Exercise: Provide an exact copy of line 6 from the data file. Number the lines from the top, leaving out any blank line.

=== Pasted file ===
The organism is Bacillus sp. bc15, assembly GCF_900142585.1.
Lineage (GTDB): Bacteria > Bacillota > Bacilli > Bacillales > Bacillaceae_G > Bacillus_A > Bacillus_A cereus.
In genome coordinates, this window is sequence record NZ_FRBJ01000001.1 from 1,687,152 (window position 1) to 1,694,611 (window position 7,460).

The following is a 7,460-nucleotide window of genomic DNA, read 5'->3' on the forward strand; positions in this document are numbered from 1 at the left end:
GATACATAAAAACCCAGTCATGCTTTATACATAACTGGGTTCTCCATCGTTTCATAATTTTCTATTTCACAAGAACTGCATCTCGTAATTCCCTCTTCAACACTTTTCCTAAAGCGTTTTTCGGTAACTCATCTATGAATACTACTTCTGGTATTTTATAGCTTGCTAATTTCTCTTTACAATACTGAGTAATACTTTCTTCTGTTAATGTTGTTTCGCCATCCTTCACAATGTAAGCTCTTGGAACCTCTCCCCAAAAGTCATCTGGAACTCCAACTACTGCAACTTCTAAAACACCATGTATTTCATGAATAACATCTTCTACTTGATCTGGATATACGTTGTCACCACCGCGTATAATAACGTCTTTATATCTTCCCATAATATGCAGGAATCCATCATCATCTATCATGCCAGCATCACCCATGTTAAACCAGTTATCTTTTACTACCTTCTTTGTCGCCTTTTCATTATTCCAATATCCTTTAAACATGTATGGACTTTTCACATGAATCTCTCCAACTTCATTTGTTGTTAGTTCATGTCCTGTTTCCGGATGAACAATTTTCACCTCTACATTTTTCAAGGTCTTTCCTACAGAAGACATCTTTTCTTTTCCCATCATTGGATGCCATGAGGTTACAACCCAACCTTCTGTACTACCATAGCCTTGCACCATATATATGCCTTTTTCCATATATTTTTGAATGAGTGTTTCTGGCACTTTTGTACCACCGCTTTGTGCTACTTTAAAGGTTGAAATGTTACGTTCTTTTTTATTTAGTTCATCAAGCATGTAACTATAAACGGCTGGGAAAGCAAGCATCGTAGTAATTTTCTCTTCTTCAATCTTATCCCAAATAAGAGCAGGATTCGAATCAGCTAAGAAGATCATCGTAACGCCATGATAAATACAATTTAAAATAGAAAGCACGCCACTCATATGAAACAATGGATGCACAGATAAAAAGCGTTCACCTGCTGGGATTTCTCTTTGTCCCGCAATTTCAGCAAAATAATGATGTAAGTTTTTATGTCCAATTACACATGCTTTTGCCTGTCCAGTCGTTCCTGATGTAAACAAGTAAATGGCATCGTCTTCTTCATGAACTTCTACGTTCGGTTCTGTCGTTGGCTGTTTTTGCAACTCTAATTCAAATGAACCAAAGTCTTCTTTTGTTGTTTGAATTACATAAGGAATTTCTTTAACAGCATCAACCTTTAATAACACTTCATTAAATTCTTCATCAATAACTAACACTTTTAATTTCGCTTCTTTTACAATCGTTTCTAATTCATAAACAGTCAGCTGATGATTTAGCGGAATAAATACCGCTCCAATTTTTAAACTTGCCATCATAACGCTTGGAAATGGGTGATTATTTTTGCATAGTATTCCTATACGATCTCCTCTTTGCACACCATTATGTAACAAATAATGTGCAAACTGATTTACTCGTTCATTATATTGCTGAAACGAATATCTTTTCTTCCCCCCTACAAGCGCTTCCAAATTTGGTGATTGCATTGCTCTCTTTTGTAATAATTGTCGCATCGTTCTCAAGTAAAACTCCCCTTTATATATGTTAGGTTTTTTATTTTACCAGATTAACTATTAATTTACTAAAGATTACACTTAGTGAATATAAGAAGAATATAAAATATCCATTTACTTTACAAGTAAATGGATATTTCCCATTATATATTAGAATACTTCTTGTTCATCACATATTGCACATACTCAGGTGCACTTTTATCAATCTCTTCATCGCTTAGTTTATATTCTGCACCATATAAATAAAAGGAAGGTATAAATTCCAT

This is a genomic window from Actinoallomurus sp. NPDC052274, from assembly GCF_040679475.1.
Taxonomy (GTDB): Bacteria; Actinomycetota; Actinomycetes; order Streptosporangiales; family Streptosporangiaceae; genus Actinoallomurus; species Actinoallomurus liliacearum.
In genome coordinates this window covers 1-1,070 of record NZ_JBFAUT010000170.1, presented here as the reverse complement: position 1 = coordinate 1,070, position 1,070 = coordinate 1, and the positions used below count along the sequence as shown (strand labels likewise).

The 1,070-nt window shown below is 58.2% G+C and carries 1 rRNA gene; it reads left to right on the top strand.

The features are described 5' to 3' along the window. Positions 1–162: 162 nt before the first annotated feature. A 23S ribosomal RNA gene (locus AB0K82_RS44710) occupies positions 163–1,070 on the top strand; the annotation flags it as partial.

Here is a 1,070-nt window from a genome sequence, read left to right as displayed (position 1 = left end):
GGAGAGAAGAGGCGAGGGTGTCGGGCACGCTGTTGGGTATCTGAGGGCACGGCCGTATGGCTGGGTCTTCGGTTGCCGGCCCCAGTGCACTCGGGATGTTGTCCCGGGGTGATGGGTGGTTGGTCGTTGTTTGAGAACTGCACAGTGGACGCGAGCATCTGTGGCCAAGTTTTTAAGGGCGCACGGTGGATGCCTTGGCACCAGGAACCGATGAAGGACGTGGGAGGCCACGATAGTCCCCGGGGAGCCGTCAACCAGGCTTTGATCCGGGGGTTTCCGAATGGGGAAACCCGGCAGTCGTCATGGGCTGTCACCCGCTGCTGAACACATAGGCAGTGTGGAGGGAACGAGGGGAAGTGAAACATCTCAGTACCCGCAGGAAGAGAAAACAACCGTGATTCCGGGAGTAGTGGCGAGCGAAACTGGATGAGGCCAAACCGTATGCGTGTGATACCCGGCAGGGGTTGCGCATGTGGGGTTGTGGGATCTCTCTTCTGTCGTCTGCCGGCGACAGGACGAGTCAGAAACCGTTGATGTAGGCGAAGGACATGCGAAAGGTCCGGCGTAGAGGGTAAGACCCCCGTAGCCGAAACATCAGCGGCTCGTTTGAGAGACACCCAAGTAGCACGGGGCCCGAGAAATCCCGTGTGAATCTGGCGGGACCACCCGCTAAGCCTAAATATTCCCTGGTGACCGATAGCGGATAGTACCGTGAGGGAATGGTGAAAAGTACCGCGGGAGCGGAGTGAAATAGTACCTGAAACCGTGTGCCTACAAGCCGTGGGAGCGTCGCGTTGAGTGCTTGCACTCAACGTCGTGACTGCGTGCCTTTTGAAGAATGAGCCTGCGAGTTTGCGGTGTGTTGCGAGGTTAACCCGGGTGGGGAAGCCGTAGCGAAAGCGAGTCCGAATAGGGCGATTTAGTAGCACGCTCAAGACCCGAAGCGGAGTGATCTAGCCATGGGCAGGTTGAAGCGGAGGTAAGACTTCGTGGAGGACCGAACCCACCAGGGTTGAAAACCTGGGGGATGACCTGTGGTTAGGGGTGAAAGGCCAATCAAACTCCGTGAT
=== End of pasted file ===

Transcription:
This is a genomic window from Actinoallomurus sp. NPDC052274, from assembly GCF_040679475.1.